So this is my very first post, yay! Thanks for joining me for it. Better yet, thanks for having the open mindedness to click on a blog titled “The Corpulent Vegan.” I hope you won’t be disappointed.
I’ll start off with an introduction. I go by the handle “Aliakai” online, and live in the Seattle area, as I have most of my life. I am a 225 lb vegan with Haida heritage and a father that hailed directly from Britain. And I’m really sick of being told that I’m “too fat to be vegan” or that I must “cheat and actually be vegetarian.”
Sizeism is a real issue in the vegan community, as is health dogmatic-ism, both of which are definitely problems in the world at large. Oppression of ANY sort is still oppression, and alienating ANYONE in the movement hurts the movement overall. I’m hoping to join my fellow vegans and use this blog to promote body positivity, a friendly and non-judgmental approach to health and vegan nutrition, and a repository for delicious recipes/cookbook reviews/promotion of other blogs’ awesome recipes!
Veganism is, of course, about a heck of a lot more than food, but food is most often where we start. I feel as though it’s more important to start the conversation there, particularly because the lessening demand on eggs/dairy/meat will help stem the use of the by-products in more and more manufactured goods and processed foods. Besides, how many of us have heard the knee-jerk, “But I could never give up the meat, it tastes too good!”
I’ve seen many memes that attempt to refute the response with insults about the comment-maker’s overall health, future health, or weight. Not only is that not helpful (after all, when was the last time that insults made you curious and interested in furthering a discussion?), it also has a tendency to illicit a negative response in someone that either doesn’t fit the description or doesn’t view themselves as unhealthy. How many potential conversations has this sort of judgmental response shut down? And how alienating and discouraging does that sound to those of us who are fat, deal with health problems that may or may not be related to diet, and yet still devote our time and energy to furthering the cause?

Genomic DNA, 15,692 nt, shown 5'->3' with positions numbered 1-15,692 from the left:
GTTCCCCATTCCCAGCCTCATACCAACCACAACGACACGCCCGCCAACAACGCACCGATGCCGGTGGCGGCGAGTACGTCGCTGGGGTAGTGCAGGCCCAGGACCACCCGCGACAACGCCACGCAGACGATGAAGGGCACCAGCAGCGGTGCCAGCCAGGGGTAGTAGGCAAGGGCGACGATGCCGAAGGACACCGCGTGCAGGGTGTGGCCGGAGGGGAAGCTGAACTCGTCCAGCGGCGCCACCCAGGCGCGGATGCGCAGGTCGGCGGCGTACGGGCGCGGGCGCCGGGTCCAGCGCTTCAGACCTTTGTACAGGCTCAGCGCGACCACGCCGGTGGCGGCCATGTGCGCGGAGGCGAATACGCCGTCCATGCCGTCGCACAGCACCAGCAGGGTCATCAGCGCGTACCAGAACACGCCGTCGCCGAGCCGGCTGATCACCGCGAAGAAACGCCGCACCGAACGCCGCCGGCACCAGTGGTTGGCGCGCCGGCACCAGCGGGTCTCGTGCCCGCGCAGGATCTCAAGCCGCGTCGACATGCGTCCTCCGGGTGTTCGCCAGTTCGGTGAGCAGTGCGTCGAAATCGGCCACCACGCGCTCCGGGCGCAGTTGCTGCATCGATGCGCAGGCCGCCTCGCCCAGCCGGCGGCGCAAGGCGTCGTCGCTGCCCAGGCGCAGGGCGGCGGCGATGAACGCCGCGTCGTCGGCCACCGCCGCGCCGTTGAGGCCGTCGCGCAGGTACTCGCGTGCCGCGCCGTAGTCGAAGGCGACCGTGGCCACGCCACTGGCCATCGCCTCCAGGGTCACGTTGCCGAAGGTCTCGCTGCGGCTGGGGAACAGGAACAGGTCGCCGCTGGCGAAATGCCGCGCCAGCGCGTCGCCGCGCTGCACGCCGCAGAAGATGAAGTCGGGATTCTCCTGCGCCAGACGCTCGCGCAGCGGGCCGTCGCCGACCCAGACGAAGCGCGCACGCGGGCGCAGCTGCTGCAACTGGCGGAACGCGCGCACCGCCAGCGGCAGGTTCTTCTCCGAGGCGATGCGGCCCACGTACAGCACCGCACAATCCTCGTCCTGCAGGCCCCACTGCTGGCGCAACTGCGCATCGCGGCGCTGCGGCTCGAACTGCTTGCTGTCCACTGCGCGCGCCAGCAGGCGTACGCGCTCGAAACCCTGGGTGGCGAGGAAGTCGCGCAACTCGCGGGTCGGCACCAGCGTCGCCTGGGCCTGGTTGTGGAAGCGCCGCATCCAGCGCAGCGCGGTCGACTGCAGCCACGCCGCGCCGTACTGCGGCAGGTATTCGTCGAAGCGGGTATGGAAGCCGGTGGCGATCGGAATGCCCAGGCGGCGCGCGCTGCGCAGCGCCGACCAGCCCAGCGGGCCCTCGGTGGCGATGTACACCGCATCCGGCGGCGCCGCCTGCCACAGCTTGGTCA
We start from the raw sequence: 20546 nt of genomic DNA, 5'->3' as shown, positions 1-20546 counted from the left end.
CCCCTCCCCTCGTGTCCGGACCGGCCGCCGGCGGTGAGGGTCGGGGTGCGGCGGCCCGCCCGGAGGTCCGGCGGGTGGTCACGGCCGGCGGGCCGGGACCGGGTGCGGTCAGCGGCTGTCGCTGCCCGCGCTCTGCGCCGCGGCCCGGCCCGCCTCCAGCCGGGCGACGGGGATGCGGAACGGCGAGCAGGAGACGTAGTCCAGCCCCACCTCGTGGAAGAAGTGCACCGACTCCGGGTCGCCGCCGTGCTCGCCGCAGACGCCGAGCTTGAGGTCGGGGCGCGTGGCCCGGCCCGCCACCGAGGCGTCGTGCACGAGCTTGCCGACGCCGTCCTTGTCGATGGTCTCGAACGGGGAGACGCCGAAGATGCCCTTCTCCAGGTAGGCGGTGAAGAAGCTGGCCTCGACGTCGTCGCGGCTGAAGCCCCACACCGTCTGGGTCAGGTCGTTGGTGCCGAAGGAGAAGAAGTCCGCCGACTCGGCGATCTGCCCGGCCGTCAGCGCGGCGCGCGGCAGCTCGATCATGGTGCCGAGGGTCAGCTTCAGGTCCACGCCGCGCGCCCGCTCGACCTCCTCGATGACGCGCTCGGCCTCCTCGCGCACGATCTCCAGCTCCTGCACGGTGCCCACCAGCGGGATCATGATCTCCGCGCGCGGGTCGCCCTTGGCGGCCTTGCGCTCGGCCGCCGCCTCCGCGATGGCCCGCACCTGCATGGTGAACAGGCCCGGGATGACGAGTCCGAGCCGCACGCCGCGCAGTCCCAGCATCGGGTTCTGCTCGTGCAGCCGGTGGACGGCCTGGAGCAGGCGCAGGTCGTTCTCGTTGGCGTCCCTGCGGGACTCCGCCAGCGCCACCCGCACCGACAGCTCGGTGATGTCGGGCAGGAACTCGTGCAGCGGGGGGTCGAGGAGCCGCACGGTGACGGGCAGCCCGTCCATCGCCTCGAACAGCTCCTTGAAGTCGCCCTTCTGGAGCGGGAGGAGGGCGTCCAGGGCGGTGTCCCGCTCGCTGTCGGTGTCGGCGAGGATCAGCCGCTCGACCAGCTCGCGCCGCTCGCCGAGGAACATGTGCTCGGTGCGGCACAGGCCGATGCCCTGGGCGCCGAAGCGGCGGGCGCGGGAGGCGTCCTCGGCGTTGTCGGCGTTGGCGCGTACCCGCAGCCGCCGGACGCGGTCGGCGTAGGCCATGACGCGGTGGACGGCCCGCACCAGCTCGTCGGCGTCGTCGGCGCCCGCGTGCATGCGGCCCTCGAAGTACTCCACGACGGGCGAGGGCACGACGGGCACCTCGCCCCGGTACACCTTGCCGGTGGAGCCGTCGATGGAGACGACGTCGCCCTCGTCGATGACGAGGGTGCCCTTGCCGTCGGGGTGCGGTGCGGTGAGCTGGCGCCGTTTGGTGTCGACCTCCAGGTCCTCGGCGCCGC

A quick Google search is all you need to see this problem displayed in the movement. Youtubers like Vegan Gains shame body-positive music and cancer sufferers for their “lack of intent to listen,” all while proclaiming how disgusting fat is and how a vegan diet can cure all ills. That isn’t to say that Vegan Gains is a bad person or that his work isn’t important, reaching out to bodybuilders and health conscious people is extremely important, as is debunking the myths around protein consumption and muscle growth. But when website after website and forum after forum proclaim how vegans who are fat are ultimately distracting from and hurting the movement with their weight, it can be more than a little disheartening for those of us who are on the receiving end of such comments. Especially when we still could manage to make a difference.
I propose that we could easily change this image of ourselves and do some real good in communities that really need us. I propose that if we stop the judgment and marginalization of the heavy community, that we’ll find a wellspring of support and a flourishing of talents previously untapped to further the cause. Besides, happy confident people make far more of a difference.
So, again, welcome. This is my invitation for you to join me and so many others in making the vegan community a more helpful and positive place.